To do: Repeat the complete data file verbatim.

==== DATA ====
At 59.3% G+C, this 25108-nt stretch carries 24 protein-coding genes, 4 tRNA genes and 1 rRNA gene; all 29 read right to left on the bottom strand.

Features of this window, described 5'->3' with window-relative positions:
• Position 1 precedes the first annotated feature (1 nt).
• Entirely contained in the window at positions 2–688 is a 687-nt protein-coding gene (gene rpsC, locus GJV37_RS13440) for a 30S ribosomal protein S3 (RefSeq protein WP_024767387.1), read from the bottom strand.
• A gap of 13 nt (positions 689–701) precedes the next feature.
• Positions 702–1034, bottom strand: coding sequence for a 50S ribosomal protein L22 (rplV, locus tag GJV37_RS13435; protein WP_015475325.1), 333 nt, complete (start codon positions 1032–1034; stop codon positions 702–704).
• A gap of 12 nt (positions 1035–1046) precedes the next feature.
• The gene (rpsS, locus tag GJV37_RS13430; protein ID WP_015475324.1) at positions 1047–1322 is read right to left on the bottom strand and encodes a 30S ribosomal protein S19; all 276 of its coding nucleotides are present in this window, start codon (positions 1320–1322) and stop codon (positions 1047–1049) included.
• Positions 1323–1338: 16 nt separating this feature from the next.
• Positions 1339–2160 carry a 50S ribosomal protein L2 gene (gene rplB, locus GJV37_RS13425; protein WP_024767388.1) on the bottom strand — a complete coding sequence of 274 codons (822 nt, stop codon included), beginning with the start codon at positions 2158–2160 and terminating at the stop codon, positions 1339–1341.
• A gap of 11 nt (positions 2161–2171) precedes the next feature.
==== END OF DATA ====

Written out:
At 59.3% G+C, this 25108-nt stretch carries 24 protein-coding genes, 4 tRNA genes and 1 rRNA gene; all 29 read right to left on the bottom strand.

Features of this window, described 5'->3' with window-relative positions:
• Position 1 precedes the first annotated feature (1 nt).
• Entirely contained in the window at positions 2–688 is a 687-nt protein-coding gene (gene rpsC, locus GJV37_RS13440) for a 30S ribosomal protein S3 (RefSeq protein WP_024767387.1), read from the bottom strand.
• A gap of 13 nt (positions 689–701) precedes the next feature.
• Positions 702–1034, bottom strand: coding sequence for a 50S ribosomal protein L22 (rplV, locus tag GJV37_RS13435; protein WP_015475325.1), 333 nt, complete (start codon positions 1032–1034; stop codon positions 702–704).
• A gap of 12 nt (positions 1035–1046) precedes the next feature.
• The gene (rpsS, locus tag GJV37_RS13430; protein ID WP_015475324.1) at positions 1047–1322 is read right to left on the bottom strand and encodes a 30S ribosomal protein S19; all 276 of its coding nucleotides are present in this window, start codon (positions 1320–1322) and stop codon (positions 1047–1049) included.
• Positions 1323–1338: 16 nt separating this feature from the next.
• Positions 1339–2160 carry a 50S ribosomal protein L2 gene (gene rplB, locus GJV37_RS13425; protein WP_024767388.1) on the bottom strand — a complete coding sequence of 274 codons (822 nt, stop codon included), beginning with the start codon at positions 2158–2160 and terminating at the stop codon, positions 1339–1341.
• A gap of 11 nt (positions 2161–2171) precedes the next feature.